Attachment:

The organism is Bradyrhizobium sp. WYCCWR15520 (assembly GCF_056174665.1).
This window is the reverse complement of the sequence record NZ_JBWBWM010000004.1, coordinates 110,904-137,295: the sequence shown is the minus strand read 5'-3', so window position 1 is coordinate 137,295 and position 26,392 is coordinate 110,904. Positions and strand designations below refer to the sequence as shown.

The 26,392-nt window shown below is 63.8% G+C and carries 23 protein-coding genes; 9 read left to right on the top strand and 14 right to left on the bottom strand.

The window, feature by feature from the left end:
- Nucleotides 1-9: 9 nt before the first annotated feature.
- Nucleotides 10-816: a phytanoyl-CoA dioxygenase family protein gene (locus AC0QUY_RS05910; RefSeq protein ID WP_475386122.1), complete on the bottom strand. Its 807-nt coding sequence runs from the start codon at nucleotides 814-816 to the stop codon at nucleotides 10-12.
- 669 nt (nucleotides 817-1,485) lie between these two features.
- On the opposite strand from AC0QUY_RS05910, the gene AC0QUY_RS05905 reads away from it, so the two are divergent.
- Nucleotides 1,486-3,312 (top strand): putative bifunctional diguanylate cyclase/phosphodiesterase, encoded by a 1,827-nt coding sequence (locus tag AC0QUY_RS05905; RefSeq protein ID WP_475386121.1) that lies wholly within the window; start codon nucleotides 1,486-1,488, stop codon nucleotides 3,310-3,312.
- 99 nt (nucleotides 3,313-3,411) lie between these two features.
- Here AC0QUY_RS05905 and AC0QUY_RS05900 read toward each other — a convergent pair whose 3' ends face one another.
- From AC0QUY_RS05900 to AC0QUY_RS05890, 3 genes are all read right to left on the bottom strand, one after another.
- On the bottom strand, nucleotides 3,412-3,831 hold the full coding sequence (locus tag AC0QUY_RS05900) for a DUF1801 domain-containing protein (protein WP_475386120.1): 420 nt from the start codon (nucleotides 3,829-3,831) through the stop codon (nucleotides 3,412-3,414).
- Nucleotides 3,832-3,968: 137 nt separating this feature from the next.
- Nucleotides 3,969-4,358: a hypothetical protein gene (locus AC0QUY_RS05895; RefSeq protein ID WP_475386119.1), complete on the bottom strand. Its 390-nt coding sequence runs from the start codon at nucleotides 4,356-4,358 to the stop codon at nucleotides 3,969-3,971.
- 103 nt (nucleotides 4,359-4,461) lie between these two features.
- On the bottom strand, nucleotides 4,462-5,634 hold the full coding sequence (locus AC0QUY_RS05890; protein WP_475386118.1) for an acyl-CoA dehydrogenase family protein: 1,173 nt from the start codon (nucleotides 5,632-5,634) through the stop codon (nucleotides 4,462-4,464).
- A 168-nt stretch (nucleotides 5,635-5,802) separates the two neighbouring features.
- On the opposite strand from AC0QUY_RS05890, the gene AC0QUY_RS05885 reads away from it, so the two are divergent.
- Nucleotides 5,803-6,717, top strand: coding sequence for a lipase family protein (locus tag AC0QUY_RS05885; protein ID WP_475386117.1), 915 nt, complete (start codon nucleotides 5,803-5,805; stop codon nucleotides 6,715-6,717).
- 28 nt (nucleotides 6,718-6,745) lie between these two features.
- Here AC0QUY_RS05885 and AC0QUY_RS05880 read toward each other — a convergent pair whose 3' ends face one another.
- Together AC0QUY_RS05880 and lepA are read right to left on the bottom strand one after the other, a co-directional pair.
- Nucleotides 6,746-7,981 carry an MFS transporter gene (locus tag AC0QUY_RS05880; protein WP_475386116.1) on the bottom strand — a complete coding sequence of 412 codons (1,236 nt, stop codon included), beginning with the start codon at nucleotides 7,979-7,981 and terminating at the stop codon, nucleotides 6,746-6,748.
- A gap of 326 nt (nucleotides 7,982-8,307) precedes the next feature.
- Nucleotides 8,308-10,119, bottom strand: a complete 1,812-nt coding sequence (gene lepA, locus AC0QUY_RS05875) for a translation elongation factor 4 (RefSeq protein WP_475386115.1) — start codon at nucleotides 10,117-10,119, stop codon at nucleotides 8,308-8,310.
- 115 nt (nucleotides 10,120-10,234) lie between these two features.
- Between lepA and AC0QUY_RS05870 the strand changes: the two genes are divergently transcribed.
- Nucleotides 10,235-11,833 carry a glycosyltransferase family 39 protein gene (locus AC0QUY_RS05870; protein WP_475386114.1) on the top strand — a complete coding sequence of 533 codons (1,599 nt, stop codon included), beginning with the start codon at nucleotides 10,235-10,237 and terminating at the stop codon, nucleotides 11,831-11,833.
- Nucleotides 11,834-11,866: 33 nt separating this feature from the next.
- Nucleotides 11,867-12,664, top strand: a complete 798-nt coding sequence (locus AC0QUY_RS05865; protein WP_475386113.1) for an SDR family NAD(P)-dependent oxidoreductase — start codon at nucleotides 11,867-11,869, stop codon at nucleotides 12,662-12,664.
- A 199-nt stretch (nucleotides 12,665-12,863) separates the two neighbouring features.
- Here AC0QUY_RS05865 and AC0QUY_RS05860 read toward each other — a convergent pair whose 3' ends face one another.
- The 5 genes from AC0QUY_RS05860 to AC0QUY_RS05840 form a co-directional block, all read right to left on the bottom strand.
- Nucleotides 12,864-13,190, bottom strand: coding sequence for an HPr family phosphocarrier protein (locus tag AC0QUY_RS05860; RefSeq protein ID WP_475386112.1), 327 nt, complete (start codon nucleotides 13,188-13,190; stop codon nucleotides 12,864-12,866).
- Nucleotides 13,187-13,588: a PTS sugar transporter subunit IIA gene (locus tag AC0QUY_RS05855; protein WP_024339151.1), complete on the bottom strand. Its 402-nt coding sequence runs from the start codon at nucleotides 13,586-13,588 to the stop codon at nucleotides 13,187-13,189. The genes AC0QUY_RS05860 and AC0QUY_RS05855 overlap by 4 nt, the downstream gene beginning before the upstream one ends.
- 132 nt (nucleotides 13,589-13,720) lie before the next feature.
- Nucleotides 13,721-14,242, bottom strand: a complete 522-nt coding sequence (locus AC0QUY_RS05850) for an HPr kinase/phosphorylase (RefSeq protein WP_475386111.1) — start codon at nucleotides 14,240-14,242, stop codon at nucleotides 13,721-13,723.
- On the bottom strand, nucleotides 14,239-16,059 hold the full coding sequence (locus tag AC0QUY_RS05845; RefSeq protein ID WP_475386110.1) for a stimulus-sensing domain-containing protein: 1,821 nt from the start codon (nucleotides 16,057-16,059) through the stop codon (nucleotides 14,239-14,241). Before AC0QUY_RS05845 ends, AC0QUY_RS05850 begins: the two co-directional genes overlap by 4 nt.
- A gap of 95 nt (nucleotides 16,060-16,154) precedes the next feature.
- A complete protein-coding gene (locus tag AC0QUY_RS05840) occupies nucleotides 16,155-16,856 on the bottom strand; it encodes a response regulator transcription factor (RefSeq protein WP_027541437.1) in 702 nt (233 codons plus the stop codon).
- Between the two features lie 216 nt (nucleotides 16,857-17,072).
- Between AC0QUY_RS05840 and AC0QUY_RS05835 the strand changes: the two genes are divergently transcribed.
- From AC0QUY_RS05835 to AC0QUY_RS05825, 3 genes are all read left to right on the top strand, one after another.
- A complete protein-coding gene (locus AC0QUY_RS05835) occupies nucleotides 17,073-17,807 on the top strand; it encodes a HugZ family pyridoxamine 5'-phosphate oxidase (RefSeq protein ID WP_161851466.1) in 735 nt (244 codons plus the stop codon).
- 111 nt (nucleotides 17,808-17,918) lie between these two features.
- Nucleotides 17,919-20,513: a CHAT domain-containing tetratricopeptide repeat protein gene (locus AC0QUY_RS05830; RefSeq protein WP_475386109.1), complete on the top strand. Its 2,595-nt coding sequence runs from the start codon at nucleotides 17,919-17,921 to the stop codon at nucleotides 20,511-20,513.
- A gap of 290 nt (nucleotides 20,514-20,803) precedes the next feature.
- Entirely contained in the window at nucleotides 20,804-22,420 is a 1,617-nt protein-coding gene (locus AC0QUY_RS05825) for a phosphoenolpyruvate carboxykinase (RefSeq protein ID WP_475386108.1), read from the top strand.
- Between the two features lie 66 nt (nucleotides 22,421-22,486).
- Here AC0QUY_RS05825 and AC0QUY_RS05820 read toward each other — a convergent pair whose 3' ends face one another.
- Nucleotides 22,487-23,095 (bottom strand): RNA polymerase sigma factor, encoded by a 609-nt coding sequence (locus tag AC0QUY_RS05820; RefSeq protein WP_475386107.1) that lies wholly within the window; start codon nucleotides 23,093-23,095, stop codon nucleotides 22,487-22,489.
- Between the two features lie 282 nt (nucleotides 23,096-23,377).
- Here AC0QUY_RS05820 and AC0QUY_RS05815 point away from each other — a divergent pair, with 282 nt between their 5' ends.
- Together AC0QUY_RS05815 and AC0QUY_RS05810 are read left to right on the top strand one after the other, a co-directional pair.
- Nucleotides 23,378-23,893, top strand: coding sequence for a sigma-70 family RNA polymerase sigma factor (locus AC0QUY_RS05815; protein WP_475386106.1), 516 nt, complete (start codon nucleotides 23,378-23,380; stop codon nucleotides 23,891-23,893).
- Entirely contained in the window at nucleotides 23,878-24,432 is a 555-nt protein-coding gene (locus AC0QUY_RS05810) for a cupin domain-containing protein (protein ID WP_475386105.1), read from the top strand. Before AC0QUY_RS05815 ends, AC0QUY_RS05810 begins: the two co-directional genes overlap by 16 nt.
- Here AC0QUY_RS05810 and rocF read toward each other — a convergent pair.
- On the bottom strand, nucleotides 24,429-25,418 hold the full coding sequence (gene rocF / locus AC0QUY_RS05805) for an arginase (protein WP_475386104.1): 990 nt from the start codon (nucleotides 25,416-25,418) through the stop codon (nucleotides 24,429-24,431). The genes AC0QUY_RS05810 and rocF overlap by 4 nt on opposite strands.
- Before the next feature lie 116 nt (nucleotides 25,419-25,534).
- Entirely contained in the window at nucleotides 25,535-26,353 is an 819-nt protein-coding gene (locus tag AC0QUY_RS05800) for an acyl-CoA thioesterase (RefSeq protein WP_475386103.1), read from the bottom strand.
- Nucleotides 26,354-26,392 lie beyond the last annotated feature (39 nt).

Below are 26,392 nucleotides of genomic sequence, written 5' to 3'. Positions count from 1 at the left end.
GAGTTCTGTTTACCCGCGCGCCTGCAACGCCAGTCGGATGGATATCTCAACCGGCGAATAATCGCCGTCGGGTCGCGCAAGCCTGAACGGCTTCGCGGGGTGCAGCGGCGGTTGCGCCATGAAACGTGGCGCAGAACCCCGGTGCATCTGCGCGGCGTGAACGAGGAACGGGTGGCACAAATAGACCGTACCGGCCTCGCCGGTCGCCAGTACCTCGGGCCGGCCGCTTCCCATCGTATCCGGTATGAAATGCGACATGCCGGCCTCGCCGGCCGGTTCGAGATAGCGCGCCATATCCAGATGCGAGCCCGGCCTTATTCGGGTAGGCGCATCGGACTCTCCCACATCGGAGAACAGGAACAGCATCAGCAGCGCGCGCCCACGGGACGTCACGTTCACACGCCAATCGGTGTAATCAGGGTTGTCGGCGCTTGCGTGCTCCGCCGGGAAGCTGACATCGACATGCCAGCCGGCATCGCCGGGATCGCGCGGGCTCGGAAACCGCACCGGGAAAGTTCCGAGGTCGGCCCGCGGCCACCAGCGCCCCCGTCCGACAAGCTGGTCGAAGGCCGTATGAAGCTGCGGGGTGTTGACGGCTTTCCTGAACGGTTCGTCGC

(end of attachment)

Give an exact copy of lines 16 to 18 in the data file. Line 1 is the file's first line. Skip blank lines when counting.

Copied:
- 103 nt (nucleotides 4,359-4,461) lie between these two features.
- On the bottom strand, nucleotides 4,462-5,634 hold the full coding sequence (locus AC0QUY_RS05890; protein WP_475386118.1) for an acyl-CoA dehydrogenase family protein: 1,173 nt from the start codon (nucleotides 5,632-5,634) through the stop codon (nucleotides 4,462-4,464).
- A 168-nt stretch (nucleotides 5,635-5,802) separates the two neighbouring features.